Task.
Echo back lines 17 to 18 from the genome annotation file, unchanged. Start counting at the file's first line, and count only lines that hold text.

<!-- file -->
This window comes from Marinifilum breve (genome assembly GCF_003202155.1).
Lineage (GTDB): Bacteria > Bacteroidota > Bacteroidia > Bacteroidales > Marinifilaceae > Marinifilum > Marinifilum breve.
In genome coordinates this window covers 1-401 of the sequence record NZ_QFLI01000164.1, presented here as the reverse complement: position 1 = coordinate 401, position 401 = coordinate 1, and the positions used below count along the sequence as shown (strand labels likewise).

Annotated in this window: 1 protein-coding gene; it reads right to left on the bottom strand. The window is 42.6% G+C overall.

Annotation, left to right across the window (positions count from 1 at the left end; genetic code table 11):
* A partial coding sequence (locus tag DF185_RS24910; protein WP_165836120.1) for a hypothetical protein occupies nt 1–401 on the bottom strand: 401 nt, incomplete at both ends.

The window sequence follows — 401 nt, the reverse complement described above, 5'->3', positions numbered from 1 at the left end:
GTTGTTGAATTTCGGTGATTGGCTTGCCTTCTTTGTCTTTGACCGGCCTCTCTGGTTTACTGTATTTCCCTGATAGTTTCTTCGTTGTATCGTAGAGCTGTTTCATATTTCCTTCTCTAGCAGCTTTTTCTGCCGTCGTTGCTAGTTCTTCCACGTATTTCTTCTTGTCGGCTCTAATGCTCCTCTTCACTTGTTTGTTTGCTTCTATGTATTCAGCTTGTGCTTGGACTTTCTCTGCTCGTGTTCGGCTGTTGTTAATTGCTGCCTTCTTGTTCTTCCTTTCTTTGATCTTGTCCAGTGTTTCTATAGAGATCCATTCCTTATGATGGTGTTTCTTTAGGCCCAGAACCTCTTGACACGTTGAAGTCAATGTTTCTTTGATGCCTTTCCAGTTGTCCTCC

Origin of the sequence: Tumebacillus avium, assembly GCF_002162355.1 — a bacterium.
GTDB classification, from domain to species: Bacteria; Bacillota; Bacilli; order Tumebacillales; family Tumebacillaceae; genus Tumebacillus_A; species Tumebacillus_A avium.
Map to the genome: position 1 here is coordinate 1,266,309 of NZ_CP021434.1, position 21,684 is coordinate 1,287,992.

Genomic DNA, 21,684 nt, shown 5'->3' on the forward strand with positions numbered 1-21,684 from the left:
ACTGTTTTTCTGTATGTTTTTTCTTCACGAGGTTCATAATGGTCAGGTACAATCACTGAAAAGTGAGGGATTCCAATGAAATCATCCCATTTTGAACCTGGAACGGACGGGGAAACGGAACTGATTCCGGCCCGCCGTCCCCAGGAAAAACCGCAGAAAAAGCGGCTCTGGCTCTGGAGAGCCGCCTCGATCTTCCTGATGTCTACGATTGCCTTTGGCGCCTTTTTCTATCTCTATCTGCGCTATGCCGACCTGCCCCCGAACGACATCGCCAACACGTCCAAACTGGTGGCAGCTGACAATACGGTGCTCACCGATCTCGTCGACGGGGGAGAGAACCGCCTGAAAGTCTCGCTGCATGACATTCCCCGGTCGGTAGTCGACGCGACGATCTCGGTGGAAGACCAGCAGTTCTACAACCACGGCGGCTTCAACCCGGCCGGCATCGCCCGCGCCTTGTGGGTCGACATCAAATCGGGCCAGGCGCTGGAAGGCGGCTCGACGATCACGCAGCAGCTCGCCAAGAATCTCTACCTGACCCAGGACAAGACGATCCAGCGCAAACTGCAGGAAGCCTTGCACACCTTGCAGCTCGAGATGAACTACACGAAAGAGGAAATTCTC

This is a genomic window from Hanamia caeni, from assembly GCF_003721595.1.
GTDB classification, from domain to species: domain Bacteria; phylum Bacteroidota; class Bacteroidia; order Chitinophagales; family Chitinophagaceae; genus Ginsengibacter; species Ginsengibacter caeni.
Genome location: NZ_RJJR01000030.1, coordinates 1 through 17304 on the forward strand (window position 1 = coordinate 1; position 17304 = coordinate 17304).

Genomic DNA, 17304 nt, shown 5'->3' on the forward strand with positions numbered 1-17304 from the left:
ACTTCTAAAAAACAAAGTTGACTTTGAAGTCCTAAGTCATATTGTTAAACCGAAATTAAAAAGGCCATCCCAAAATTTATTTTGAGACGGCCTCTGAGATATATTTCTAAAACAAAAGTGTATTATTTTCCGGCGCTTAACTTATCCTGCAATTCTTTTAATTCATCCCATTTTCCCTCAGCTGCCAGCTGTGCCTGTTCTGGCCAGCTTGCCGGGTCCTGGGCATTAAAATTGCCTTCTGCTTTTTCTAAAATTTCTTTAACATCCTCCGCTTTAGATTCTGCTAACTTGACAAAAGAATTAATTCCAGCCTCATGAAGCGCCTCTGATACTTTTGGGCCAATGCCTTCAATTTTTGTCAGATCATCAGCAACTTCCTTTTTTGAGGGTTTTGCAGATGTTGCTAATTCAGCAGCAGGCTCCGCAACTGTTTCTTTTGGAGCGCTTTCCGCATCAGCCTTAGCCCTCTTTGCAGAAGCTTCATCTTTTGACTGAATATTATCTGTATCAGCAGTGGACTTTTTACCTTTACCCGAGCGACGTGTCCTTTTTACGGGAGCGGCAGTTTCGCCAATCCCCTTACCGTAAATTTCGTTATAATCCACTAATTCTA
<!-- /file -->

Genomic DNA, 17304 nt, shown 5'->3' on the forward strand with positions numbered 1-17304 from the left:
ACTTCTAAAAAACAAAGTTGACTTTGAAGTCCTAAGTCATATTGTTAAACCGAAATTAAAAAGGCCATCCCAAAATTTATTTTGAGACGGCCTCTGAGATATATTTCTAAAACAAAAGTGTATTATTTTCCGGCGCTTAACTTATCCTGCAATTCTTTTAATTCATCCCATTTTCCCTCAGCTGCCAGCTGTGCCTGTTCTGGCCAGCTTGCCGGGTCCTGGGCATTAAAATTGCCTTCTGCTTTTTCTAAAATTTCTTTAACATCCTCCGCTTTAGATTCTGCTAACTTGACAAAAGAATTAATTCCAGCCTCATGAAGCGCCTCTGATACTTTTGGGCCAATGCCTTCAATTTTTGTCAGATCATCAGCAACTTCCTTTTTTGAGGGTTTTGCAGATGTTGCTAATTCAGCAGCAGGCTCCGCAACTGTTTCTTTTGGAGCGCTTTCCGCATCAGCCTTAGCCCTCTTTGCAGAAGCTTCATCTTTTGACTGAATATTATCTGTATCAGCAGTGGACTTTTTACCTTTACCCGAGCGACGTGTCCTTTTTACGGGAGCGGCAGTTTCGCCAATCCCCTTACCGTAAATTTCGTTATAATCCACTAATTCTA